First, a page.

surface to restrain dry.

Amee and Joanna cooking the grasses.
 
Amee giving basic instructions on how they work their paper mill.

Here I am doing a 'dance' on top of the post to manually
remove some of the water from the couched sheets.
Its usually done with a hydraulic press.

Here we all are, posing with our deckles in the paper studio.

Monday, September 2, 2019

Resonating with audiences

In previous blog posts over the past couple of months I have been posting photos and details of artworks for an artist book exhibition called 'Compassion' which was held during July and August.

One of the artworks 'Listening to Rain' sold during the exhibition.  I posted about the artwork here.

As it happened I was visiting the gallery when it sold, and it was lovely to speak to the purchasers.  I also received lots of positive feedback from many other people that passed through the gallery during the exhibition.  It seems that the concept behind the artwork and the quote from David Haskell's book 'The Song of Trees' really resonated with audiences.  I think everyone felt the connection of the author's words to the arrangement of the leaf monoprints.

And then I was approached to do a commission of 'Listening to Rain', as another viewer (on the same day) was interested in purchasing the work.  To repeat it or not.  I usually only like one-offs, which is why I love monoprinting.  I decided to take on the challenge to see if I could make another 'Listening to Rain', whilst retaining the essence and emotion of the original work.  I also had to remember how I put the first one together, a balancing act of hanging tape and waxed linen thread!

And after 5 weeks of work, 'Listening to Rain II' is complete.  It looks very similar to the original from a distance, but every detail is unique.  All of the leaves used for printing are different, the toned papers are different, and the repurposed wood used for the hanging is different. 

I hope that the new owners enjoy the work and are inspired like me by Haskell's words. And perhaps it might rain again one day as we are currently experiencing very dry and hot conditions (and its only early Spring!).

The printing of the leaves and feathers is the fun bit!


Laying out the  monoprints and getting
the spacing right - the tricky bit!

The completed work...SIGH.



Wednesday, July 31, 2019

Prints Unforgotten

I've got a huge stash of print 'seconds' in my studio, a large boxful. This is one of the issues of being a monoprinter - for me, there are many more unsuccessful prints than successful prints that I frame and sell.

Recently I came across a few prints of wrens that I did back in 2012.  Most of the series has been sold but the last few remaining prints I feel need 'something' to resolve them.  So I decided to dig out the paper stencils I used in that series -luckily I'm a bit of a stencil/paper hoarder so I still had them, and more importantly, knew where to find them!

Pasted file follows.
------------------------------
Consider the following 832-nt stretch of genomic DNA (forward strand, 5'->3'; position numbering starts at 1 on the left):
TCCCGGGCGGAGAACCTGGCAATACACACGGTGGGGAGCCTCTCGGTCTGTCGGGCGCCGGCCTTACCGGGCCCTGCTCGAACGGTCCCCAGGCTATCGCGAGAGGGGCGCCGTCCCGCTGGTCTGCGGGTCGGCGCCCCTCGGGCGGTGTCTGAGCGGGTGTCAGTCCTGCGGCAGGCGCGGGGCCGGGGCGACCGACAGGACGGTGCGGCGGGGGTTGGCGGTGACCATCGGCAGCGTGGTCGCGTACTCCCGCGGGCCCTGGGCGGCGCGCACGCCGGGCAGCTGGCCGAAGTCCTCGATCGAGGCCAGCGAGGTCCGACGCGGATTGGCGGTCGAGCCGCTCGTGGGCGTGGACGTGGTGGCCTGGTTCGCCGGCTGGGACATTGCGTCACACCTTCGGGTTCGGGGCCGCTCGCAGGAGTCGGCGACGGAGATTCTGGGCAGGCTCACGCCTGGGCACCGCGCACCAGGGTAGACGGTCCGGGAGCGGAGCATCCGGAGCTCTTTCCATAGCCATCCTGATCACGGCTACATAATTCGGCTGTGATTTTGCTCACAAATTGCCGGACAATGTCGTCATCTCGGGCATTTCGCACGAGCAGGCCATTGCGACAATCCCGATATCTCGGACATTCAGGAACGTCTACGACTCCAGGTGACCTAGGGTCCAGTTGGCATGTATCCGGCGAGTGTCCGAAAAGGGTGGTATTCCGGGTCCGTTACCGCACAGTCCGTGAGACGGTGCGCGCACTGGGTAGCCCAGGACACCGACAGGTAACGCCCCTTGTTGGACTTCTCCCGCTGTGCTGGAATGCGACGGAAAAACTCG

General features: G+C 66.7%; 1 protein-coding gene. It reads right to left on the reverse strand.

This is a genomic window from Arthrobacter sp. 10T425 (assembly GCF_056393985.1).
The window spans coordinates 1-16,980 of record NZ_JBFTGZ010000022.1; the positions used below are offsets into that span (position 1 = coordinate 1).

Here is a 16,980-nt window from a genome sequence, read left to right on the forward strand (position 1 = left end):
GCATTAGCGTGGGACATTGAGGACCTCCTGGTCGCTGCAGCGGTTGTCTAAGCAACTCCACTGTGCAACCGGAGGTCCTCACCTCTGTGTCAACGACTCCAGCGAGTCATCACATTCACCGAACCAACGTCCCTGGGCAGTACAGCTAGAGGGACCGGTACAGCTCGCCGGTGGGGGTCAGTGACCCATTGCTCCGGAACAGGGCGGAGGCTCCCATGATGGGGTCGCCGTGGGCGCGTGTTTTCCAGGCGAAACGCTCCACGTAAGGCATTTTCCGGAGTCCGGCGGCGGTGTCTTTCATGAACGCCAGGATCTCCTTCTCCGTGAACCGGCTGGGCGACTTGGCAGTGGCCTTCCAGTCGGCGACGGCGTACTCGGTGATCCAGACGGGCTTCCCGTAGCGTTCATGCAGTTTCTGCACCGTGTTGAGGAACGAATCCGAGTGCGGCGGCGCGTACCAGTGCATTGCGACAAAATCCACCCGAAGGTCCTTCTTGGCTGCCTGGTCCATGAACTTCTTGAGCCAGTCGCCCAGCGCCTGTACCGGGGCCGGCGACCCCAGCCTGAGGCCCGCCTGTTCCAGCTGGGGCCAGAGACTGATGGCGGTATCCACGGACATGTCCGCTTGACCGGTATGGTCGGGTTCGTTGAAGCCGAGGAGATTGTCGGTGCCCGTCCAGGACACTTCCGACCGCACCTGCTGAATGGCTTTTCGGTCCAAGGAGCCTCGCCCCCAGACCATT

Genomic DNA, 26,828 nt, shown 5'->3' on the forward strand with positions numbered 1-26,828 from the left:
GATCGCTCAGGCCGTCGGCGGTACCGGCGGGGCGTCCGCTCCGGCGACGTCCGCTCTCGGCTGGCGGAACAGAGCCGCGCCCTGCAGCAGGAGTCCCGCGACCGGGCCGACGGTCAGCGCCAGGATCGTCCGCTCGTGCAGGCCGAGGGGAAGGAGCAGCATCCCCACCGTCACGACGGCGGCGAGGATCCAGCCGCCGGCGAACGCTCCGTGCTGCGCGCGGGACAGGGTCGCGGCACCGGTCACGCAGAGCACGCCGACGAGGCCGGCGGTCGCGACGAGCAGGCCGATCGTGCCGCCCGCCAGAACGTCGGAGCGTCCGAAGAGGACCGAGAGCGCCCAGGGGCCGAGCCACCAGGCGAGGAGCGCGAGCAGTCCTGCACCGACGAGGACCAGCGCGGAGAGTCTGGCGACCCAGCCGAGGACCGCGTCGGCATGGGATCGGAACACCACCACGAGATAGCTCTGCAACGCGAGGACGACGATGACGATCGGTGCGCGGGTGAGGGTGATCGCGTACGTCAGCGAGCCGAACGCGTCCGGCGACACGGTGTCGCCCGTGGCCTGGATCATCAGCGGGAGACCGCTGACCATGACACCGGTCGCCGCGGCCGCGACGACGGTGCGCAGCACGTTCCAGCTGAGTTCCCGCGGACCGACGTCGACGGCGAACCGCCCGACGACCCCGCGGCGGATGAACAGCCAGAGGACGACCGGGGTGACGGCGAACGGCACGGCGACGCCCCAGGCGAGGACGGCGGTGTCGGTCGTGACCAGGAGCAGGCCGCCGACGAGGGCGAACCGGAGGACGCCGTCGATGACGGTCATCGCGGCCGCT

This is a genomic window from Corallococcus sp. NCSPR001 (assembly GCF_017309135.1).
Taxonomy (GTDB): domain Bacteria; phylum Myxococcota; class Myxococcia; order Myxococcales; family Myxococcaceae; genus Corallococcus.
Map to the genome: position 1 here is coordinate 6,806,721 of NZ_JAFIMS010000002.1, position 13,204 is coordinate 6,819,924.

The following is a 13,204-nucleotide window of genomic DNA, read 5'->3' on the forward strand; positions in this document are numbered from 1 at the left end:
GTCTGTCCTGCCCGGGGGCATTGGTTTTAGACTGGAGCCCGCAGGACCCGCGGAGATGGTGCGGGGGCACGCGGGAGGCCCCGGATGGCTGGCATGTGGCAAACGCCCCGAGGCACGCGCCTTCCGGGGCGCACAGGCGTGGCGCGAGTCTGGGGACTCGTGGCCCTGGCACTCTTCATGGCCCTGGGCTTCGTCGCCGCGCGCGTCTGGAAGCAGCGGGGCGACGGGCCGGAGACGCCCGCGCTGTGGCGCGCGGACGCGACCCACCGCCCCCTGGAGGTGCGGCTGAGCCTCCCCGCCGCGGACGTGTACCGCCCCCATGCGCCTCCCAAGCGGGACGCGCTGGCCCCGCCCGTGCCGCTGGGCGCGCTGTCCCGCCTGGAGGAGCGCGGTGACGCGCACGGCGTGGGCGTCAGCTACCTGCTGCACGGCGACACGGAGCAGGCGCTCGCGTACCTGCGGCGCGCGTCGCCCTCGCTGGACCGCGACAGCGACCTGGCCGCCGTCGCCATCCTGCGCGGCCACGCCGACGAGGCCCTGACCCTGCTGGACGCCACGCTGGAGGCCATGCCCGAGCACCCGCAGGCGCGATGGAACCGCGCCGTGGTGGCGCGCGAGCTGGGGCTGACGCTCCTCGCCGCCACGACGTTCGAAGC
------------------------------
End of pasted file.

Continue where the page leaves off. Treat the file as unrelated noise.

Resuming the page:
So I recomposed the images using the original prints which I cut down to bleed prints (that is, no blank paper margin). I then used the stencils overtop of the prints to create a new scene, ensuring that the stencils extended beyond the background image. I feel that this gives a fresh dimensionality to the original image.

The prints are now rehomed in new raw wood frames with fresh mats, and ready to go back into the world and find new homes.

Moral of the story:  Never ignore your past work.....perhaps just rethink it in the context of your current art practice.

The original monoprint
The stencils used to create the 'Dance' series -
the monoprinting process transforms paper stencils
 into beautiful collage pieces

Recomposing the original print by adding stencils -
looking at colour, shape and balance.

The new work 'In the Shadows'.
Detail of 'In the Shadows'


Sunday, July 28, 2019

Experimental Marbling

I recently attended a workshop doing experimental marbling, Turkish style, by artist Bronwyn Rayner (instagram raynbowcrowstudios).

Although marbling is not part of my usual art practice, it was great fun and very relaxing.  A bit like gelatine monoprinting but more freeform and delicate.   I did lots of prints on paper as well as marbling 3D objects like fans, pots, and rocks.

I also managed to marble lots of japanese papers like kozo and book pages - these lighter weight papers will be perfect to use for chine colle with my drypoints.


Bronwyn showing me how to marble a fan -
harder than it looks!

Lightly pressing the fan onto the marbled surface.

The completed fan - I'm all
sorted for summer now!
We marbled leaves as well - gorgeous!
Using a pipette to drop the colour.
I love the circular organic shapes at this stage.

Using a wooden skewer to create a design.
This is the really fun bit!

I love big swirls and drops, rather than
fine designs.

Lifting the marbled paper out of the tray -
so exciting (and wet)!

One of my favourites - marbled paper
from a Japanese book

Another bold design that I love!